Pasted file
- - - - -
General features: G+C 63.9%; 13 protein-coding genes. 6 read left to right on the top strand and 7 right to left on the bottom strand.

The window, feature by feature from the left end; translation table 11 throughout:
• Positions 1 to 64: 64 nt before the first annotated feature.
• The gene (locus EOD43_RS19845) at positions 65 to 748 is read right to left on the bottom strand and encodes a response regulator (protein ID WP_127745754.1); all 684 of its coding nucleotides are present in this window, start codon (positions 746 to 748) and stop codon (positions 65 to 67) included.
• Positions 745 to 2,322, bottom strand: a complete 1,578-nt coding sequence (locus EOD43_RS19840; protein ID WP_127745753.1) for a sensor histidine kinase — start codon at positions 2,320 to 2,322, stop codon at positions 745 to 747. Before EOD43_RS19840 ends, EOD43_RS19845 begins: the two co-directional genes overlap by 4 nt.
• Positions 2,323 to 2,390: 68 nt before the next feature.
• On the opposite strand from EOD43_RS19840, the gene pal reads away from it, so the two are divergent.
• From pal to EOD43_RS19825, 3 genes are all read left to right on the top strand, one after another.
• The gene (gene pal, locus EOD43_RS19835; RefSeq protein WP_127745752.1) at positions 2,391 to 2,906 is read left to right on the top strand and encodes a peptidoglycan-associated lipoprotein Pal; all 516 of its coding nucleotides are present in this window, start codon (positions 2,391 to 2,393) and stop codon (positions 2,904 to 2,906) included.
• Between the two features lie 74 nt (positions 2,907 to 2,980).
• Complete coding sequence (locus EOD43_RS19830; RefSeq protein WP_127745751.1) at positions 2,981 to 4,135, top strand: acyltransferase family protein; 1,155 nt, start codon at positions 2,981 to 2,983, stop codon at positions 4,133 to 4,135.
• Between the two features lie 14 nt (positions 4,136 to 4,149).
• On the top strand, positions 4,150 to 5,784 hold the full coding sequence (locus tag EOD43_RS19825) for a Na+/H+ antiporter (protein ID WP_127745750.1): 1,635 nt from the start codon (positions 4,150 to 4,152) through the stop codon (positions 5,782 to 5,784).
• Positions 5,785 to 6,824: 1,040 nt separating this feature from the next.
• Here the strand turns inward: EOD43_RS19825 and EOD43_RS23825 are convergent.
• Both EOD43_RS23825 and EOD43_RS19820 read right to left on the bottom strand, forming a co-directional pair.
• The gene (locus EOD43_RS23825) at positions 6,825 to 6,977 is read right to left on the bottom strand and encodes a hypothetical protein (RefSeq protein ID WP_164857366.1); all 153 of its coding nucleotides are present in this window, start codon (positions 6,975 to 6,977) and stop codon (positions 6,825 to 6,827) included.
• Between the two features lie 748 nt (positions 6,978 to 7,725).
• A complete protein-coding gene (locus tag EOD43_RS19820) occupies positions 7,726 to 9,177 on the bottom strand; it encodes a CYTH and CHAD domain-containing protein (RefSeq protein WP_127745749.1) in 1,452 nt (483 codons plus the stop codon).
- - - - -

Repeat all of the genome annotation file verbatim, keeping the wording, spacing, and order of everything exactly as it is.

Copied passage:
General features: G+C 63.9%; 13 protein-coding genes. 6 read left to right on the top strand and 7 right to left on the bottom strand.

The window, feature by feature from the left end; translation table 11 throughout:
• Positions 1 to 64: 64 nt before the first annotated feature.
• The gene (locus EOD43_RS19845) at positions 65 to 748 is read right to left on the bottom strand and encodes a response regulator (protein ID WP_127745754.1); all 684 of its coding nucleotides are present in this window, start codon (positions 746 to 748) and stop codon (positions 65 to 67) included.
• Positions 745 to 2,322, bottom strand: a complete 1,578-nt coding sequence (locus EOD43_RS19840; protein ID WP_127745753.1) for a sensor histidine kinase — start codon at positions 2,320 to 2,322, stop codon at positions 745 to 747. Before EOD43_RS19840 ends, EOD43_RS19845 begins: the two co-directional genes overlap by 4 nt.
• Positions 2,323 to 2,390: 68 nt before the next feature.
• On the opposite strand from EOD43_RS19840, the gene pal reads away from it, so the two are divergent.
• From pal to EOD43_RS19825, 3 genes are all read left to right on the top strand, one after another.
• The gene (gene pal, locus EOD43_RS19835; RefSeq protein WP_127745752.1) at positions 2,391 to 2,906 is read left to right on the top strand and encodes a peptidoglycan-associated lipoprotein Pal; all 516 of its coding nucleotides are present in this window, start codon (positions 2,391 to 2,393) and stop codon (positions 2,904 to 2,906) included.
• Between the two features lie 74 nt (positions 2,907 to 2,980).
• Complete coding sequence (locus EOD43_RS19830; RefSeq protein WP_127745751.1) at positions 2,981 to 4,135, top strand: acyltransferase family protein; 1,155 nt, start codon at positions 2,981 to 2,983, stop codon at positions 4,133 to 4,135.
• Between the two features lie 14 nt (positions 4,136 to 4,149).
• On the top strand, positions 4,150 to 5,784 hold the full coding sequence (locus tag EOD43_RS19825) for a Na+/H+ antiporter (protein ID WP_127745750.1): 1,635 nt from the start codon (positions 4,150 to 4,152) through the stop codon (positions 5,782 to 5,784).
• Positions 5,785 to 6,824: 1,040 nt separating this feature from the next.
• Here the strand turns inward: EOD43_RS19825 and EOD43_RS23825 are convergent.
• Both EOD43_RS23825 and EOD43_RS19820 read right to left on the bottom strand, forming a co-directional pair.
• The gene (locus EOD43_RS23825) at positions 6,825 to 6,977 is read right to left on the bottom strand and encodes a hypothetical protein (RefSeq protein ID WP_164857366.1); all 153 of its coding nucleotides are present in this window, start codon (positions 6,975 to 6,977) and stop codon (positions 6,825 to 6,827) included.
• Between the two features lie 748 nt (positions 6,978 to 7,725).
• A complete protein-coding gene (locus tag EOD43_RS19820) occupies positions 7,726 to 9,177 on the bottom strand; it encodes a CYTH and CHAD domain-containing protein (RefSeq protein WP_127745749.1) in 1,452 nt (483 codons plus the stop codon).